p. 141

  12. CD-ROM STORYBOOKS: CHILDRENS’ INTERACTIONS

    Bram Goldstein, Enrique Olivares & William Valmont, University of Arizona

    The inability to read is detrimental to children in today’s modern society as it hinders their intellectual and educa tional growth (de Hirsch, Jansky, & Langford,1966). We need to be able to read ... More

    pp. 142-143

  13. Interfacing Teacher Preparation and Cyberspace: An Innovative a Pproach

    Carine Feyten, Gregory Taylor & Joyce Nutta, Univ. of South Florida

    The purpose of this paper is to describe an innovative Ph.D. program at the University of South Florida that combines second language acquisition/teaching and instructional technology in an effort ... More

    pp. 144-147

  14. The Promise and Potential of Cd-Rom Books

    Kathryn I. Matthew, Louisiana Tech University

    Students of all ages become entranced by CD-ROM books. Their faces light up and their eyes grow large as the computer screen comes to life. Squeals of delight, laughter, and furrowed brows of... More

    pp. 148-151

  15. Implementation and Integration of a Technology-Based Reading Curriculum

    Louise Hay, Drake University

    During the 1994-1995 academic year, Drake University, with the cooperation of the Des Moines Public Schools in Iowa, implemented a technology-based reading curriculum in selected fourth-grade... More

    pp. 152-155

  16. ENHANCING LEARNING IN CHILDREN’S LITERATURE WITH MULTIMEDIA

    Paula T. Parson, The U. of Texas at Brownsville; Aileen S. Johnson & The U., Texas Southmost College

    The implementation of whole language literature-based reading programs provides children with broader access to well-known literature in the context of reading instruction. Whole language... More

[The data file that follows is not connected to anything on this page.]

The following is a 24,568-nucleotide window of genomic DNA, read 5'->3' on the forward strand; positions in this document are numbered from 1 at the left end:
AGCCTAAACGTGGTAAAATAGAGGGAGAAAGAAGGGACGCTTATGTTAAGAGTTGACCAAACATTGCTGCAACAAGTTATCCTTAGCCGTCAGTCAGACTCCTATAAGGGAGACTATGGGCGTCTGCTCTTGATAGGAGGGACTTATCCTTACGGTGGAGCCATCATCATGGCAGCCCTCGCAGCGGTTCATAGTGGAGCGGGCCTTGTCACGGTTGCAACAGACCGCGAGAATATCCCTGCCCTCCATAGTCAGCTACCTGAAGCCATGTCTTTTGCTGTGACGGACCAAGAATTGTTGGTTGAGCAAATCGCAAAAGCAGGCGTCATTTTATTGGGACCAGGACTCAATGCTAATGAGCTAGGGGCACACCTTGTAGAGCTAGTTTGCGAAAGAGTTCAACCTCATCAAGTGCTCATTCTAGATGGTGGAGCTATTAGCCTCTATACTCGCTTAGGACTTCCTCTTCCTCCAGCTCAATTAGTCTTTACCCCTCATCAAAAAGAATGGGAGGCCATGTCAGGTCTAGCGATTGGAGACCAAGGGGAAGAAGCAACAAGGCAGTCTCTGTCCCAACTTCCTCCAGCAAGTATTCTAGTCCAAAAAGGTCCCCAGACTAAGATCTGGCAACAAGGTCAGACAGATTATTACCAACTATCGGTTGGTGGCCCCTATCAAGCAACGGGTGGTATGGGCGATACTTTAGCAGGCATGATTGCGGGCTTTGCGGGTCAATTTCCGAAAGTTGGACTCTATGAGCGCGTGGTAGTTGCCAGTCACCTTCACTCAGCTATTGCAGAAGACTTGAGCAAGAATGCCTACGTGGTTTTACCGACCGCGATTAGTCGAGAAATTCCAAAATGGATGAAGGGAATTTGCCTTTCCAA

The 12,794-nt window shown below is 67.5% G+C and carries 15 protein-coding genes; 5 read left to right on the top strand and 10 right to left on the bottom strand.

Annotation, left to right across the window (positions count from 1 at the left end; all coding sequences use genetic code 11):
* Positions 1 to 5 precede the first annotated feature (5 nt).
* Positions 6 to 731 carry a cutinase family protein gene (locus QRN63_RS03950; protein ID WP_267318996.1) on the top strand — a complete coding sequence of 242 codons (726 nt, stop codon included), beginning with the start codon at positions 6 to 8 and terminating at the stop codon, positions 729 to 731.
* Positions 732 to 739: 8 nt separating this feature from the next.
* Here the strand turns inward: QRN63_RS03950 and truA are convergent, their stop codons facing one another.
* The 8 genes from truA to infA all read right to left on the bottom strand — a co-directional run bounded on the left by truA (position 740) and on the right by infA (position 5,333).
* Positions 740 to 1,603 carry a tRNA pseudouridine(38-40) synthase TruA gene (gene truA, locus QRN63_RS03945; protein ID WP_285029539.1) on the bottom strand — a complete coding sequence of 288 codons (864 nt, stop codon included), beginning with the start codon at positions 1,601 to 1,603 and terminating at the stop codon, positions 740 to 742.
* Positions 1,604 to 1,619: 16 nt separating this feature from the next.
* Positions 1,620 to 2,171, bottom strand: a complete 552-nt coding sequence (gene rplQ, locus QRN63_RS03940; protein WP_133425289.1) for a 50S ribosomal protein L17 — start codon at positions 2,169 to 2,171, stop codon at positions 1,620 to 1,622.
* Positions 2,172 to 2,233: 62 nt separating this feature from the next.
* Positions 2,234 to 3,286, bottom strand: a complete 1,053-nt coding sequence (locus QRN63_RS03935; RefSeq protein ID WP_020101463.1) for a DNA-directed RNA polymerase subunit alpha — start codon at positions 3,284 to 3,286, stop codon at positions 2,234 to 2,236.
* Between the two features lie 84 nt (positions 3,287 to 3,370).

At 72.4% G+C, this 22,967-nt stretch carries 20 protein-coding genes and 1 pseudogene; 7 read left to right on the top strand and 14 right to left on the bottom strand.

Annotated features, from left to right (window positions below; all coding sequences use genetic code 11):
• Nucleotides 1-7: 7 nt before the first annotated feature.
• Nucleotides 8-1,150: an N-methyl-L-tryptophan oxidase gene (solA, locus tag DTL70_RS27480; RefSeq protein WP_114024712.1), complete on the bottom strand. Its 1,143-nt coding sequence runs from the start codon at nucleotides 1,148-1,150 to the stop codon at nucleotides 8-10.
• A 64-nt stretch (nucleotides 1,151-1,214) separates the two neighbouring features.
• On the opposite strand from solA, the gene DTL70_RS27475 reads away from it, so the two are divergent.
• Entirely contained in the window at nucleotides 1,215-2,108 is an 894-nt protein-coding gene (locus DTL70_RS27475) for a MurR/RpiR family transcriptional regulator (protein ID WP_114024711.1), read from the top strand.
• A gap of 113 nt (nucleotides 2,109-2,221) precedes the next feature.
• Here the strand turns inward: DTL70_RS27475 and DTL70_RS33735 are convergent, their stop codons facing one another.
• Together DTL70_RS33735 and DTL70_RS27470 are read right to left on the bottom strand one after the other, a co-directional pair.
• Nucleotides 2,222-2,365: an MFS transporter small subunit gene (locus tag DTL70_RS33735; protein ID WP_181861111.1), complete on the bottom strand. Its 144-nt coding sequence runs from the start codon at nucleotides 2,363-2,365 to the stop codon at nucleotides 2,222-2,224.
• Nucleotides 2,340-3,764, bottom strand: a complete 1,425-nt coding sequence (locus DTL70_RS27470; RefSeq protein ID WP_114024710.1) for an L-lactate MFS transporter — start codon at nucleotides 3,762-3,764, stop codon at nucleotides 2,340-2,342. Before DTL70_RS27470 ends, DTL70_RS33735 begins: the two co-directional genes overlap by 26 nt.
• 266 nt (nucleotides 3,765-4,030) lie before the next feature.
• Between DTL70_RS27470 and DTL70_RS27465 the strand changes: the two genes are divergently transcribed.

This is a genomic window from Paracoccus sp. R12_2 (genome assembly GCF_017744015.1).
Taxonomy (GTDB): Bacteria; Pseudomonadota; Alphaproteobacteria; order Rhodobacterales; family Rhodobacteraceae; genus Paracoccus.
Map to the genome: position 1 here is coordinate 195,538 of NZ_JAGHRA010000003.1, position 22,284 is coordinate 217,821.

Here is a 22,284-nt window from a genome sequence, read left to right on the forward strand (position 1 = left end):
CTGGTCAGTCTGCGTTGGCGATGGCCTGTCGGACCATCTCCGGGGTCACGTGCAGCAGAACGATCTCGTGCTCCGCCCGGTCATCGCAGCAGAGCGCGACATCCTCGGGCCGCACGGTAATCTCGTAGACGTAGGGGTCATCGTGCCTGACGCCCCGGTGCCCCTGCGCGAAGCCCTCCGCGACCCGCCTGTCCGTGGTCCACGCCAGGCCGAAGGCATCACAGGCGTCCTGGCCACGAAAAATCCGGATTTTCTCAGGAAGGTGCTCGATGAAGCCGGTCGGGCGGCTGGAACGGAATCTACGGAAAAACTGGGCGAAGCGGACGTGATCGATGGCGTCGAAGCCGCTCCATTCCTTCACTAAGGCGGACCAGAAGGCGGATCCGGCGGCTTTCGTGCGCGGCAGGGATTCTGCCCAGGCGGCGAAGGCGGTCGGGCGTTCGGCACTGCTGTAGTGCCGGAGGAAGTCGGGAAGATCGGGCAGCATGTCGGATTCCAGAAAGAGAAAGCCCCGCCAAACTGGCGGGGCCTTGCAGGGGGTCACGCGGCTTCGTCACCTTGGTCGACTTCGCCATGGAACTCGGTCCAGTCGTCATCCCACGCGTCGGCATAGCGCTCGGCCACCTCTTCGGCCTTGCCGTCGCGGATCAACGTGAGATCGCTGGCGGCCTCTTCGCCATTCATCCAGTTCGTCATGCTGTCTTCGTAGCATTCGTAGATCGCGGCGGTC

pp. 156-158

  17. TECHNOLOGY AND PRESERVICE EDUCATION: MODELS THAT WORK, MODELS THAT DON’T

    Angeline Ferris, Nancy Roberts & Winifred Skolnikoff, Lesley College

    The Lesley College School of Education graduate program includes adults of all ages seeking teaching certification. Virtually none of these students have experienced information technology as an... More

    pp. 159-162

  18. Learning to Plan Effective Language L Essons: A Hypermedia/multimedia M Odule

    Lynn E. Henrichsen & David S. Baker, Brigham Young University

    The crucial process of planning lessons is almost second nature to good, experienced teachers. New and prospective teachers, however, typically need considerable amounts of explicit instruction and... More

    pp. 163-164

  19. From Storybooks to Computers: Preservice Teachers Responses to Electronic Dialogue

    Nancy L. Williams, University of Houston; Kathryn I. Matthew, Louisiana Tech University

    Not available. More

    pp. 165-167

  20. GENDER DIFFERENCES IN CHILDREN’S LEARNING FROM INTERACTIVE B OOKS

    Geoffrey Underwood, University of Nottingham; Jean Underwood, University of Leicester

    There have been extensive claims of the educational benefits of multimedia and few studies of children’s use of interactive books. One of the exceptions is the study by Miller, Blackstock and... More

    pp. 168-171